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What Are The Top IT Security Concerns For Small Businesses?

Don’t make the dangerous error of assuming your business’ small size will protect you from cybercriminals. You're still worth the small effort it takes to target you with malware.

Top IT Security Concerns For Small Businesses

Did you know that nearly half of all reported data breaches in 2019 affected small businesses?

That might seem odd to you - wouldn’t you think that cybercriminals would rather go after bigger targets, for bigger payouts? Isn’t it more worth their time?

Small Business Owner Preparing A Package Using Laptop With Network Protected From Cybercrime

Unfortunately, that’s not really how it works. The fact is that most cybercriminals aren't spending all that much time or effort in any attack - they're just sending phishing emails, setting up malware traps, and other largely passive and automated tactics.

Combine this with the fact that most small businesses fail to implement even standard cybersecurity measures, and you’ll start to understand why cybercriminals go after them so often. According to the 2019 Shred It Protection Report:

  • 31% of small business owners report that human error or accidental loss by a staff member led to a data breach.
  • 33% of respondents have not trained employees on cybersecurity best practices to defend them against phishing and ransomware.
  • 30% of small business owners have no policy for storing confidential documents.

What Threats Do You Need To Protect Against?

  1. Human Error
    A majority of cybersecurity services offered today include the best in vital technologies, from firewalls to anti-malware to data encryption and more. However, as important as this technology is, on its own, it simply isn't enough. The key to truly comprehensive cybersecurity is simple, yet often overlooked: the user.Cybersecurity gimmicks -- such as "set it and forget it" firewalls and antivirus software -- fail to account for how important the user is. Even the most effective digital security measures can be negated by simple human error, which is why conventional solutions are simply not enough to ensure your business' safety. Much of cybersecurity is dependent on the user, and as such it's vital that you properly educate your employees in safe conduct. The more your workforce knows about the security measures you have in place, the more confidently they can use the technology is a secure manner.
  2. Outdated Systems
    Did you know that the most common way cybercriminals get into a network is through loopholes in popular software, applications, and programs? Despite how advanced modern software is, it is still designed by humans, and the fact is that humans make mistakes.Due to this, much of the software you rely on to get work done every day could have flaws -- or "exploits" -- that leave you vulnerable to security breaches.

    Many of the most common malware and viruses used by cybercriminals today are based on exploiting those programming flaws; to address this, developers regularly release software patches and updates to fix those flaws and protect the users.

    This is why it's imperative that you keep your applications and systems up to date.

  3. Data Continuity & Technology Failure
    Hardware failure causes 40% of data loss incidents. Hard drives fail every day for a variety of reasons. While some failures occur simply because the hardware becomes worn out, others fail prematurely due to external factors.Similarly, software failure causes 34% of data loss incidents. Errors with your software can be just as detrimental to your data. Running too many programs at once, or relying on outdated or unstable software can quickly lead to a crash, which will often lose any unsaved work you had open when the program crashed.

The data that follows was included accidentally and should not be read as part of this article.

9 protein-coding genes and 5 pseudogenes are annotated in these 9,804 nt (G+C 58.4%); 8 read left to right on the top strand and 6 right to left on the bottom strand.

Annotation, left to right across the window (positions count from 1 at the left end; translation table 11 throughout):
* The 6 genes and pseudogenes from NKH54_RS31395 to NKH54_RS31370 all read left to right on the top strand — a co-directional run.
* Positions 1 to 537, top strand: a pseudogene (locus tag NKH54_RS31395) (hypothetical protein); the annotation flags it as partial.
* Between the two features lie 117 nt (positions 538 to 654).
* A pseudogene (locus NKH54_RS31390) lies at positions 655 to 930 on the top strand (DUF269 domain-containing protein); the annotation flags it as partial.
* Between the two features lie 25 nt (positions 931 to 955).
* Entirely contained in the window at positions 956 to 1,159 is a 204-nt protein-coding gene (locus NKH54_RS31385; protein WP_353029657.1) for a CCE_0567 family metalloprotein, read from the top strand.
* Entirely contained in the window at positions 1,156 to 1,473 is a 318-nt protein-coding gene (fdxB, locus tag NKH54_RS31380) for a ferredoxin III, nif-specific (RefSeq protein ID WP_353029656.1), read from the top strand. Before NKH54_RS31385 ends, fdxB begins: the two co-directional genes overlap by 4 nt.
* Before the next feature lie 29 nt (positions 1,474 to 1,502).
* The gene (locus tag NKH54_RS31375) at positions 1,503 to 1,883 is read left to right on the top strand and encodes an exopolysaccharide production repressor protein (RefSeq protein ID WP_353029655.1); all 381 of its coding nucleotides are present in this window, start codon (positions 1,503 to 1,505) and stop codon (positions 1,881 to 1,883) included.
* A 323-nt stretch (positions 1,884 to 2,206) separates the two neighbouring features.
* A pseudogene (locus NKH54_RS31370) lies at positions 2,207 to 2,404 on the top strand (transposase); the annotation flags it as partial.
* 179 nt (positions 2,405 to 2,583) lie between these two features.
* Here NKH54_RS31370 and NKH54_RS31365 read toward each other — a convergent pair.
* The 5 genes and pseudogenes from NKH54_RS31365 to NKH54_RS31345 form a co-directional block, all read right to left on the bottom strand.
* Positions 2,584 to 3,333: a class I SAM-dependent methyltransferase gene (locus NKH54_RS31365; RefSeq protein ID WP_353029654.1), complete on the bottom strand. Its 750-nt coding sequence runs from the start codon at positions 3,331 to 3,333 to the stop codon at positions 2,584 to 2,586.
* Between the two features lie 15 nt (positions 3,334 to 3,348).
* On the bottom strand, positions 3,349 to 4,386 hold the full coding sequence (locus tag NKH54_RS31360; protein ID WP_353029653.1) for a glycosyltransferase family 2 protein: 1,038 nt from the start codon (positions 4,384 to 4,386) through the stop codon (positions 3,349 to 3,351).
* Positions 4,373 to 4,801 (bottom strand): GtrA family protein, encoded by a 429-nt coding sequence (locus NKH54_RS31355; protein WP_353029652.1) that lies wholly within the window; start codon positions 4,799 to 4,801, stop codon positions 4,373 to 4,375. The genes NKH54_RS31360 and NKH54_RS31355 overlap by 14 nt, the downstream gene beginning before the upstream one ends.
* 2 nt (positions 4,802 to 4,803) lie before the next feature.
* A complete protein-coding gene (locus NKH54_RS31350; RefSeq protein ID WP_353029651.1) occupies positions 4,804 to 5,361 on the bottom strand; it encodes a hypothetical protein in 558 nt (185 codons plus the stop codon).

How Can You Enhance Your Small Business Cybersecurity?

  1. Keep Your IT Updated
    While some users remain skeptical of new updates to their software, the fact is that these patches help to protect your information from known vulnerabilities. By refusing an update, you risk maintaining a weakness in the system that is publicly recognized at that point as a method that hackers may use to compromise your info, so be sure to regularly check for updates.
  2. Invest In Cybersecurity Training
    A comprehensive cybersecurity training program will teach your staff how to handle a range of potential situations:

    • How to identify and address suspicious emails, phishing attempts, social engineering tactics, and more.
    • How to use business technology without exposing data and other assets to external threats by accident.
    • How to respond when you suspect that an attack is occurring or has occurred. 
  3. Verify And Test Your Backups
    If you want your desktop files backed up, it’s your responsibility to make sure your cloud is doing so automatically. You must have a backup copy of your data if it's stolen or accidentally deleted.Develop a Business Continuity & Disaster Recovery policy that specifies…

    • What data is backed up
    • How often it's backed up
    • Where it's stored
    • Who has access to the backups

Backup to both an external drive in your office and a remote, secure, online data center. Set backups to occur automatically. And make sure your backup systems are encrypted.

How Should You Manage These IT Security Concerns?

Invest in a little expert protection – EPC IT Solutions. We can put our big business cybersecurity expertise to work for you, implementing best practices, identifying vulnerabilities, and protecting you against the more common and dangerous cybercrime scams.

Like this article? Check out the following blogs to learn more:

In-House IT vs. Outsourced Support in 2019

66% of malware is installed via this…

Cyber Security Awareness What is the Dark Web?

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